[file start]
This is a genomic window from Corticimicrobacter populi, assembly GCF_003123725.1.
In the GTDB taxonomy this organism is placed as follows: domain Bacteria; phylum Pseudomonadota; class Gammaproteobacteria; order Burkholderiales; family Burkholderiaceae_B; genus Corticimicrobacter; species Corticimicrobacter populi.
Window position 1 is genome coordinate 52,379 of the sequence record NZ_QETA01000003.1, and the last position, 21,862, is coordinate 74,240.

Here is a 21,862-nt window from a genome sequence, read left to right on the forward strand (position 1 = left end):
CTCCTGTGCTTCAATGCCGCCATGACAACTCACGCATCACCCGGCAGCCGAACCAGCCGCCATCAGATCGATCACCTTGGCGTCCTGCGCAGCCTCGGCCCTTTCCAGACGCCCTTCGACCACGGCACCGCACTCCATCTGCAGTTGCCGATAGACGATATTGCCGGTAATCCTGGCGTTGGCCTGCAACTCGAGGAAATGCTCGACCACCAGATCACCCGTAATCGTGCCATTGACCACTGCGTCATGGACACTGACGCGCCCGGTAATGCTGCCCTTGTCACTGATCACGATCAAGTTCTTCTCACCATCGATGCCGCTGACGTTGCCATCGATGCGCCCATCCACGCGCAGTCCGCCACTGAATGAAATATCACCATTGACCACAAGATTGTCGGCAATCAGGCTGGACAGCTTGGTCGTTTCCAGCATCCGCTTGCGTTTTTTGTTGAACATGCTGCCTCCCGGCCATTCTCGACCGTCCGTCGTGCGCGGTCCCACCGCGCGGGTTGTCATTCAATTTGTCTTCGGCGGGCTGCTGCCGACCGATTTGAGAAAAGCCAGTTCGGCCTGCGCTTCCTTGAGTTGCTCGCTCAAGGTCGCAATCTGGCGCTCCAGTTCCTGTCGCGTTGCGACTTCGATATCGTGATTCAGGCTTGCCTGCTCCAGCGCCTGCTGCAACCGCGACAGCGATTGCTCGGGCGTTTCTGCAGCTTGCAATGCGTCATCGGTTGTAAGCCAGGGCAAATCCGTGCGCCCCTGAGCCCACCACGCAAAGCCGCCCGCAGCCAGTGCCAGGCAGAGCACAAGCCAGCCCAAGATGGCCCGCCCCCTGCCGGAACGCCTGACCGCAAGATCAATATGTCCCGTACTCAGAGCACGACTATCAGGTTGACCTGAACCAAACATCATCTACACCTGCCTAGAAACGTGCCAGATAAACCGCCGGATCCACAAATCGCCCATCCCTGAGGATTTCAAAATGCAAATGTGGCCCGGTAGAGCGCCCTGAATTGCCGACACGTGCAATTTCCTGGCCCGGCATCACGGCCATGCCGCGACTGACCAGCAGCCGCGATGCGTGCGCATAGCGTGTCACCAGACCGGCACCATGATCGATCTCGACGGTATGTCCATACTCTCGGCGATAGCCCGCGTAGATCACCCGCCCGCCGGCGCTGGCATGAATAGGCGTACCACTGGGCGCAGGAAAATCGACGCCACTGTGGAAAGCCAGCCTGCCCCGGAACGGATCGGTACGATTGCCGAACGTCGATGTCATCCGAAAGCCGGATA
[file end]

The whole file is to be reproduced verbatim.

This is a genomic window from Corticimicrobacter populi, assembly GCF_003123725.1.
In the GTDB taxonomy this organism is placed as follows: domain Bacteria; phylum Pseudomonadota; class Gammaproteobacteria; order Burkholderiales; family Burkholderiaceae_B; genus Corticimicrobacter; species Corticimicrobacter populi.
Window position 1 is genome coordinate 52,379 of the sequence record NZ_QETA01000003.1, and the last position, 21,862, is coordinate 74,240.

Here is a 21,862-nt window from a genome sequence, read left to right on the forward strand (position 1 = left end):
CTCCTGTGCTTCAATGCCGCCATGACAACTCACGCATCACCCGGCAGCCGAACCAGCCGCCATCAGATCGATCACCTTGGCGTCCTGCGCAGCCTCGGCCCTTTCCAGACGCCCTTCGACCACGGCACCGCACTCCATCTGCAGTTGCCGATAGACGATATTGCCGGTAATCCTGGCGTTGGCCTGCAACTCGAGGAAATGCTCGACCACCAGATCACCCGTAATCGTGCCATTGACCACTGCGTCATGGACACTGACGCGCCCGGTAATGCTGCCCTTGTCACTGATCACGATCAAGTTCTTCTCACCATCGATGCCGCTGACGTTGCCATCGATGCGCCCATCCACGCGCAGTCCGCCACTGAATGAAATATCACCATTGACCACAAGATTGTCGGCAATCAGGCTGGACAGCTTGGTCGTTTCCAGCATCCGCTTGCGTTTTTTGTTGAACATGCTGCCTCCCGGCCATTCTCGACCGTCCGTCGTGCGCGGTCCCACCGCGCGGGTTGTCATTCAATTTGTCTTCGGCGGGCTGCTGCCGACCGATTTGAGAAAAGCCAGTTCGGCCTGCGCTTCCTTGAGTTGCTCGCTCAAGGTCGCAATCTGGCGCTCCAGTTCCTGTCGCGTTGCGACTTCGATATCGTGATTCAGGCTTGCCTGCTCCAGCGCCTGCTGCAACCGCGACAGCGATTGCTCGGGCGTTTCTGCAGCTTGCAATGCGTCATCGGTTGTAAGCCAGGGCAAATCCGTGCGCCCCTGAGCCCACCACGCAAAGCCGCCCGCAGCCAGTGCCAGGCAGAGCACAAGCCAGCCCAAGATGGCCCGCCCCCTGCCGGAACGCCTGACCGCAAGATCAATATGTCCCGTACTCAGAGCACGACTATCAGGTTGACCTGAACCAAACATCATCTACACCTGCCTAGAAACGTGCCAGATAAACCGCCGGATCCACAAATCGCCCATCCCTGAGGATTTCAAAATGCAAATGTGGCCCGGTAGAGCGCCCTGAATTGCCGACACGTGCAATTTCCTGGCCCGGCATCACGGCCATGCCGCGACTGACCAGCAGCCGCGATGCGTGCGCATAGCGTGTCACCAGACCGGCACCATGATCGATCTCGACGGTATGTCCATACTCTCGGCGATAGCCCGCGTAGATCACCCGCCCGCCGGCGCTGGCATGAATAGGCGTACCACTGGGCGCAGGAAAATCGACGCCACTGTGGAAAGCCAGCCTGCCCCGGAACGGATCGGTACGATTGCCGAACGTCGATGTCATCCGAAAGCCGGATA